Lack of clinical exacerbations in adults with chronic asthma after immunization with killed influenza virus

Chest. 1986 Jun;89(6):786-9. doi: 10.1378/chest.89.6.786.


The effects of immunization with killed influenza virus vaccine were assessed by comparison with placebo in a double-blind study of 318 adult patients with chronic asthma. The patients were randomly allocated to active vaccine and placebo. No difference was observed in peak expiratory flow rate or in clinical symptoms of bronchial obstruction between the groups receiving active vaccine and placebo during the first week after immunization. The data were analyzed separately for age, sex, duration of the disease, hypersensitivity to aspirin (acetylsalicylic acid), atopic status, patients with a history of attacks of asthma induced by viral infections, patients with a diurnal variation of baseline peak expiratory flow of 20 percent or more, and patients receiving continuous oral steroid medication, but none of these factors seemed to predict any short-term adverse effects of vaccination. Follow-up for eight months after the vaccination revealed no differences in asthmatic symptoms between the patients treated with active vaccine and those receiving placebo. The antiviral antibody response to vaccination was normal. The possible protection provided by the vaccination against exacerbation of asthma induced by influenza could not be evaluated, since the influenza epidemic expected during the season failed to occur in Finland. It is concluded that immunization with killed influenza vaccine is safe and is not associated with any significant side effects in adult patients with chronic asthma.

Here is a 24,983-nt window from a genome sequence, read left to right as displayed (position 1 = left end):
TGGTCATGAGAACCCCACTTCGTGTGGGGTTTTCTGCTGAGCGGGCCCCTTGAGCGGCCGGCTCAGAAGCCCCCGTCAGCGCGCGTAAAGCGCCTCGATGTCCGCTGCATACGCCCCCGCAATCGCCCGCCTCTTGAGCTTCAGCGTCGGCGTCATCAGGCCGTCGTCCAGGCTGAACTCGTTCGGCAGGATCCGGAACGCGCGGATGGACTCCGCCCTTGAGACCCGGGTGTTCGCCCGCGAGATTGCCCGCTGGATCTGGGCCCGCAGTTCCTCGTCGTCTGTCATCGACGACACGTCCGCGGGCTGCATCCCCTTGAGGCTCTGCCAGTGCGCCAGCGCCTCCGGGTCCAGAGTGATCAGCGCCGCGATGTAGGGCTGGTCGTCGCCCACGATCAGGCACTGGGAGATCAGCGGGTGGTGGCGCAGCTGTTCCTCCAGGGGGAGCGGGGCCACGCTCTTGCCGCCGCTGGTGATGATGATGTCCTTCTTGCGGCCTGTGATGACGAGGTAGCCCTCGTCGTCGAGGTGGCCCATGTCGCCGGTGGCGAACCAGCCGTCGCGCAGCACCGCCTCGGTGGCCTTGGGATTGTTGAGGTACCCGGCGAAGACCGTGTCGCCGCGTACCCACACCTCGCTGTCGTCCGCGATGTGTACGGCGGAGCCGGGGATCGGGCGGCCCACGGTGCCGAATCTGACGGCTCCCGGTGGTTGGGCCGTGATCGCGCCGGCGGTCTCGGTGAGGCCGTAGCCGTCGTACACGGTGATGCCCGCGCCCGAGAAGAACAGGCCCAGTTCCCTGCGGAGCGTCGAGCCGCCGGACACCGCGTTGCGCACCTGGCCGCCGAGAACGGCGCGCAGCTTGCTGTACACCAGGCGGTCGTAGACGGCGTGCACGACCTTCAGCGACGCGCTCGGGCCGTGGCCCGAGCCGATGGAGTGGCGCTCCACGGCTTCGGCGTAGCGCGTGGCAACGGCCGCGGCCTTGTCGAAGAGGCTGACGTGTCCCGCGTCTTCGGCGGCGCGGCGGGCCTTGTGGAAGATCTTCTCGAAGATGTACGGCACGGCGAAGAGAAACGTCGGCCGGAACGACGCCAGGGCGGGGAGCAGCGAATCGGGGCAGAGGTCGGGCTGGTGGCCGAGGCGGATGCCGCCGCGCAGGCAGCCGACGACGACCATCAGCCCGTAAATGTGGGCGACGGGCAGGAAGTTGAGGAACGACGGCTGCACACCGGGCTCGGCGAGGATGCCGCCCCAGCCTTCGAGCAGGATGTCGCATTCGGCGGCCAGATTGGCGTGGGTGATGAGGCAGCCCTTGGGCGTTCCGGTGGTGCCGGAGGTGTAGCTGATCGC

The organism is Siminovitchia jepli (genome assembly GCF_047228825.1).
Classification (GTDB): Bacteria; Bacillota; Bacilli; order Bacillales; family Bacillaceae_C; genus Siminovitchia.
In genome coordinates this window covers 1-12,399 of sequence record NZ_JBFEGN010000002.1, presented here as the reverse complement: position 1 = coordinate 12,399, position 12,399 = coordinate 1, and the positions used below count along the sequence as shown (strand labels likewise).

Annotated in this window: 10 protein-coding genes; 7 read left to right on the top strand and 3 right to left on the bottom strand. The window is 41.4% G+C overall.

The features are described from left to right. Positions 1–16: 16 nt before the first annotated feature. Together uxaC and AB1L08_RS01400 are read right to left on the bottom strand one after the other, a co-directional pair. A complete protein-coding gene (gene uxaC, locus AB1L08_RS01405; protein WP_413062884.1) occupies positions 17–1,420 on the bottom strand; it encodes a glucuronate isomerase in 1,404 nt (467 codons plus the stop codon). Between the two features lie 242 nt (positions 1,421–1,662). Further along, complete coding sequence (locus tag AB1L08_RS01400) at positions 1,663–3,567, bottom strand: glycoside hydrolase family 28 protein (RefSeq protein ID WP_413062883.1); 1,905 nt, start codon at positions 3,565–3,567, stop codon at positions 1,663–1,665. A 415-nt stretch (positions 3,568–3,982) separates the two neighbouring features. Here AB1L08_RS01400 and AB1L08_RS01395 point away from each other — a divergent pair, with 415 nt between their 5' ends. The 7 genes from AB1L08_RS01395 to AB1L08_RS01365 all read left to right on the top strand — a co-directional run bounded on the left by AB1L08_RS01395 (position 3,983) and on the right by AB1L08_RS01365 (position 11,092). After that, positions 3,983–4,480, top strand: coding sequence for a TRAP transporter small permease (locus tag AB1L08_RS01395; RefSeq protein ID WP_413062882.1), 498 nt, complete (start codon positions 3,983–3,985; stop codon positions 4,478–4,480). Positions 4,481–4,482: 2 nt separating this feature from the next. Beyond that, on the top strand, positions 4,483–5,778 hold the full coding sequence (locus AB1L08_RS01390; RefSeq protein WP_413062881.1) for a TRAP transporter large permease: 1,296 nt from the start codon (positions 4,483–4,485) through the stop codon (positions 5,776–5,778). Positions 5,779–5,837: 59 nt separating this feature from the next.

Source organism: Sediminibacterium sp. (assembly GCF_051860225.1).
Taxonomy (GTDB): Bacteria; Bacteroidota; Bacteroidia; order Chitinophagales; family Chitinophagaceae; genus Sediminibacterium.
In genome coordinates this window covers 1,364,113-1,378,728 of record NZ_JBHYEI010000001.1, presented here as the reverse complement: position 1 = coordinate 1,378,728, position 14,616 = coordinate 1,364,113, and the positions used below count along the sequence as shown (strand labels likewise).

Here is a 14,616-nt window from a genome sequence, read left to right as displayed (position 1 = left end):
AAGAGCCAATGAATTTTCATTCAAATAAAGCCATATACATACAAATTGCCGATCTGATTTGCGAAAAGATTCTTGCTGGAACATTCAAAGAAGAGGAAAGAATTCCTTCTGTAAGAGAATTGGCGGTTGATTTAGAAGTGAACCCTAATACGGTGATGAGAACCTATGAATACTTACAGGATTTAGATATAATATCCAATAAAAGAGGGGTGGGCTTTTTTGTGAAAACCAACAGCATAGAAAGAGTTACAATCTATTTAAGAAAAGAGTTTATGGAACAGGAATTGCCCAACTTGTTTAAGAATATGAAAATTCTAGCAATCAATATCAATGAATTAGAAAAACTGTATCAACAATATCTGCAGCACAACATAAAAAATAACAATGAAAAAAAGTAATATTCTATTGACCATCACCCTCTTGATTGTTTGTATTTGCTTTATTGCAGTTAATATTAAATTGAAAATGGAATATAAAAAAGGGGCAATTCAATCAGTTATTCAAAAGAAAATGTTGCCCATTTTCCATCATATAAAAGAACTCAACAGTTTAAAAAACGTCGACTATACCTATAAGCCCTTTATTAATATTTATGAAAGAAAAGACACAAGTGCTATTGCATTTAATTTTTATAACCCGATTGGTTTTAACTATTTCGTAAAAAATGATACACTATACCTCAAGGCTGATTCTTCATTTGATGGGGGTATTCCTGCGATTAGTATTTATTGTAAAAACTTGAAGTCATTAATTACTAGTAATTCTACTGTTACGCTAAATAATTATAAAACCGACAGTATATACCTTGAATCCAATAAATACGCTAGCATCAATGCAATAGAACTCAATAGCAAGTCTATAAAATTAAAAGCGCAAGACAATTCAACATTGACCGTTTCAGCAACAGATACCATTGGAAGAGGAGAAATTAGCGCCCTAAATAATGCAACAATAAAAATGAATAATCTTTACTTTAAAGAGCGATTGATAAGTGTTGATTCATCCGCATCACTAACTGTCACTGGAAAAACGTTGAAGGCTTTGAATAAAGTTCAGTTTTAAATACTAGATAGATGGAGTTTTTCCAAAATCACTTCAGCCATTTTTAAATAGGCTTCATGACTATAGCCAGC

Publication types

  • Clinical Trial
  • Randomized Controlled Trial
  • Research Support, Non-U.S. Gov't

MeSH terms

  • Adult
  • Aged
  • Antibodies, Viral / biosynthesis
  • Asthma / complications
  • Asthma / physiopathology*
  • Double-Blind Method
  • Female
  • Humans
  • Influenza Vaccines* / adverse effects
  • Influenza Vaccines* / immunology
  • Influenza, Human / etiology
  • Influenza, Human / prevention & control*
  • Male
  • Middle Aged
  • Orthomyxoviridae / immunology
  • Peak Expiratory Flow Rate
  • Random Allocation


  • Antibodies, Viral
  • Influenza Vaccines